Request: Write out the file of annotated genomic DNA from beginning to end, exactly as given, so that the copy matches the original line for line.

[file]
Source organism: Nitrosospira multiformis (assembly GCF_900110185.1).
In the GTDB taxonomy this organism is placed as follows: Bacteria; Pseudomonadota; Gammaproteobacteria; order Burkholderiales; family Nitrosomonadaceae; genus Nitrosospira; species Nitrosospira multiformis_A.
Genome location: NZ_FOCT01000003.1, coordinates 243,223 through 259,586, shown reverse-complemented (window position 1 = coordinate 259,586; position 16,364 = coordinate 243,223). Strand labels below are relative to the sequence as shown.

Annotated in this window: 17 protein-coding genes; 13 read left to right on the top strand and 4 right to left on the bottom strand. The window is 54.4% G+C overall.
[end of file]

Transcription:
Source organism: Nitrosospira multiformis (assembly GCF_900110185.1).
In the GTDB taxonomy this organism is placed as follows: Bacteria; Pseudomonadota; Gammaproteobacteria; order Burkholderiales; family Nitrosomonadaceae; genus Nitrosospira; species Nitrosospira multiformis_A.
Genome location: NZ_FOCT01000003.1, coordinates 243,223 through 259,586, shown reverse-complemented (window position 1 = coordinate 259,586; position 16,364 = coordinate 243,223). Strand labels below are relative to the sequence as shown.

Annotated in this window: 17 protein-coding genes; 13 read left to right on the top strand and 4 right to left on the bottom strand. The window is 54.4% G+C overall.